Graduate Project


An analysis of road changing on several cable logging operations Public Deposited

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Graduation date: 1977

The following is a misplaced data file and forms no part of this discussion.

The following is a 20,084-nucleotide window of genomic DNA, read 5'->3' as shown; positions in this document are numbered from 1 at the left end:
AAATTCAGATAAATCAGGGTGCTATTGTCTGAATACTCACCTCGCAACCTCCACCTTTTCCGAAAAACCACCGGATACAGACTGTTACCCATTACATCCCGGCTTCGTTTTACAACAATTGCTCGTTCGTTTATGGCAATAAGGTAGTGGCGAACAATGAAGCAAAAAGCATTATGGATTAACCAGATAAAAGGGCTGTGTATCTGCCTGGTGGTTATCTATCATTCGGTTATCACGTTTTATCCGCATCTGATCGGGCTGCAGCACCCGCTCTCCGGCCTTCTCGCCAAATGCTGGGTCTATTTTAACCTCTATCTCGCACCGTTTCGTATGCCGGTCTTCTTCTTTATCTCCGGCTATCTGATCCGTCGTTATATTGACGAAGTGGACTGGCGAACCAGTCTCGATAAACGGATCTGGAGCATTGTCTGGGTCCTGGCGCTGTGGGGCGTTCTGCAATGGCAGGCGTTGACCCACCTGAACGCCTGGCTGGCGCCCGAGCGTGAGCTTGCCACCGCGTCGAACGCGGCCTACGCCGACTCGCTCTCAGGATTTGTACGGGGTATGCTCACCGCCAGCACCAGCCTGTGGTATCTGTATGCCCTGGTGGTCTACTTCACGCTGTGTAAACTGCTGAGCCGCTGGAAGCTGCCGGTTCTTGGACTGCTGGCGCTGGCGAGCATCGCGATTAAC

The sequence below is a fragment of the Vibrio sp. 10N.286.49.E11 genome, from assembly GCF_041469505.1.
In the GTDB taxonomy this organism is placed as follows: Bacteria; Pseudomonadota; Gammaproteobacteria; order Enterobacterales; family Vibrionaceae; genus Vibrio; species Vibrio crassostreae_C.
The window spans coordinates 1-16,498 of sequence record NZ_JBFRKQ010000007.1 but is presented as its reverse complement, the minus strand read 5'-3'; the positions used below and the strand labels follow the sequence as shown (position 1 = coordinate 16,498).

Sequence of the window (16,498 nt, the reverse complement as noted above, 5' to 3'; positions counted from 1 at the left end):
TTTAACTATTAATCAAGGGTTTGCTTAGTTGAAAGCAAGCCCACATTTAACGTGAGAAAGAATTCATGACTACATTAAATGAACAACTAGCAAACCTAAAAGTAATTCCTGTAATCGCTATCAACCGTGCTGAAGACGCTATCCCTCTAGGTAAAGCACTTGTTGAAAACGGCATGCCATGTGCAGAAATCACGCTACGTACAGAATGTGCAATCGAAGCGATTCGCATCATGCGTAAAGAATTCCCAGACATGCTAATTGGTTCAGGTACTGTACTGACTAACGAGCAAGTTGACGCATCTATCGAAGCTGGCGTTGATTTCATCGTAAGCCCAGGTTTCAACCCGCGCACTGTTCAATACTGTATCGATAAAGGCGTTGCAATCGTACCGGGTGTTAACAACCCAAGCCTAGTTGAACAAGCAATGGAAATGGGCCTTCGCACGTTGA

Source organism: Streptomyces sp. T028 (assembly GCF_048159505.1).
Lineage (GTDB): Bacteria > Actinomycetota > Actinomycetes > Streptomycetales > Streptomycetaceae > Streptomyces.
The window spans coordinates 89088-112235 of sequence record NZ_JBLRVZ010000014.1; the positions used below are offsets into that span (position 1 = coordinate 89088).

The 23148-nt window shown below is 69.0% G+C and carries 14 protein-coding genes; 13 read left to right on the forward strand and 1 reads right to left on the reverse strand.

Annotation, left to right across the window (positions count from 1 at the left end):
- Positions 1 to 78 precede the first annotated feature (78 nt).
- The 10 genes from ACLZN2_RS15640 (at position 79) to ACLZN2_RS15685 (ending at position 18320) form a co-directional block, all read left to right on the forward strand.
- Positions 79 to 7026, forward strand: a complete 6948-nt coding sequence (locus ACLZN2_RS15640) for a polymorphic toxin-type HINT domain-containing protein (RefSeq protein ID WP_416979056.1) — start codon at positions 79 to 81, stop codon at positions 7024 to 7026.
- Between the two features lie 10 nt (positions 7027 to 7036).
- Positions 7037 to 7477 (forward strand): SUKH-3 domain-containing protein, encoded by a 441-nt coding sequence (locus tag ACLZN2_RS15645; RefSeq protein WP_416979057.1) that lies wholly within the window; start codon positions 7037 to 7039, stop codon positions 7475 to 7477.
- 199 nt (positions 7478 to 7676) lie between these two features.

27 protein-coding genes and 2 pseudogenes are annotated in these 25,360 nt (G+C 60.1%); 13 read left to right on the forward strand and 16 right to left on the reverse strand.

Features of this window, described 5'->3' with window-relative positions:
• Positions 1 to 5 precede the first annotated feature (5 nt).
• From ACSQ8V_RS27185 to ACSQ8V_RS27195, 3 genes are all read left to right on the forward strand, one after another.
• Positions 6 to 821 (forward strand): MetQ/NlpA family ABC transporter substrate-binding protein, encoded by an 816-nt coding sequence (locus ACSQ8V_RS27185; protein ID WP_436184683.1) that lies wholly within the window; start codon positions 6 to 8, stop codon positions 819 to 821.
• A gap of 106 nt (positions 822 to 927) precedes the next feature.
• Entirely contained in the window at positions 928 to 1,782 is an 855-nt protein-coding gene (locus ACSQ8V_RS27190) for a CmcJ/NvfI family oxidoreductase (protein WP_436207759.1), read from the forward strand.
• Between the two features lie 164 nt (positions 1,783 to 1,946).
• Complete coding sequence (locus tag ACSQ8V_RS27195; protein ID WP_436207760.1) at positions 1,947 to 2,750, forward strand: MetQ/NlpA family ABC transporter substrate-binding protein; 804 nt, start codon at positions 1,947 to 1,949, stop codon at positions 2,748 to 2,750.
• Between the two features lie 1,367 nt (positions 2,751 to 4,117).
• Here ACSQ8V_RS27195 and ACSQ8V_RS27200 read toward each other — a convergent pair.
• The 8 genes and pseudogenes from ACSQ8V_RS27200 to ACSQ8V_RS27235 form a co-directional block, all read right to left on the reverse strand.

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  • Road changing i.s the activity of moving operating lines on a cable yarding operation to permit access to logs in an unyarded portion of a logging unit. The time required to perform this activity varies widely and may consume a significant portion of the total yarding time. With rising costs in the logging industry, the efficiency of cable logging systems is constantly under critical review. Additional research in the area of road changing has been suggested in several studies (Dykstra, 1974 and Peters, 1973) Road changing information was gathered on several yarding operations in conjunction with detailed production studies of cable logging systems. On six of the operations the total time consumed by road changing was noted and recorded as a delay in the yarding process. On four operations, road changing was segmented into various activities, and factors hypothesized to influence road changing time were identified and measured. On the four operations studied in detail, two crewmen timed the road changing operation as the activities involved occurred at widely separated locations on the logging unit. The continuous time study method used on the overall production study (Dykstra, 1975a) was also used during road changing. The analysis of road changing involves a descriptive analysis of all the operations studied and a quantitative analysis of road changing on the four operations studied in detail. The descriptive analysis consists primarily of a comparative investigation of road changing time between the operations. The quantitative analysis consists of a regression analysis of the four operations examined in detail. In the comparison of road changing times for the ten operations observed, road changing time varied widely. Even among similar systems a wide range was observed. This variability was most likely due to the differences in the road changing methods themselves, varying characteristics of the logging units and lengthy delays encountered during road changing. This could not be confirmed for six of the operations as road changing was not recorded in detail. However, among those operations observed in detail, this influence could be seen. Following a breakdown of road changing into machine intensive activities, labor intensive activities and delays, a large percentage of road changing time is occupied by delays. Also, the greatest proportion of delay-free time involved labor intensive activities. This was expected on the operations where pre-layout of roads was not done. On the operation where roads were pre-layed, other activities requiring labor intensive action occurred. Some of the delays encountered may have been due to characteristics of the particular yarder being used. A quantitative analysis was made of four operations. Road changing time, excluding delays and the time required to relocate the yarder was used as the dependent variable. Delay-free road changing time was found to be a function of the distance from the landing to the tailhold (SPAN) and groundslope. For two of the operations, identical machines and methods were used. A combined regression equation was formed based on the independent variable SPAN. Also, based on the scatter of observations for these systems, an equa.- tion using SPAN2 as the independent variable was found to be a better predictor of delay-free road changing time than SPAN.
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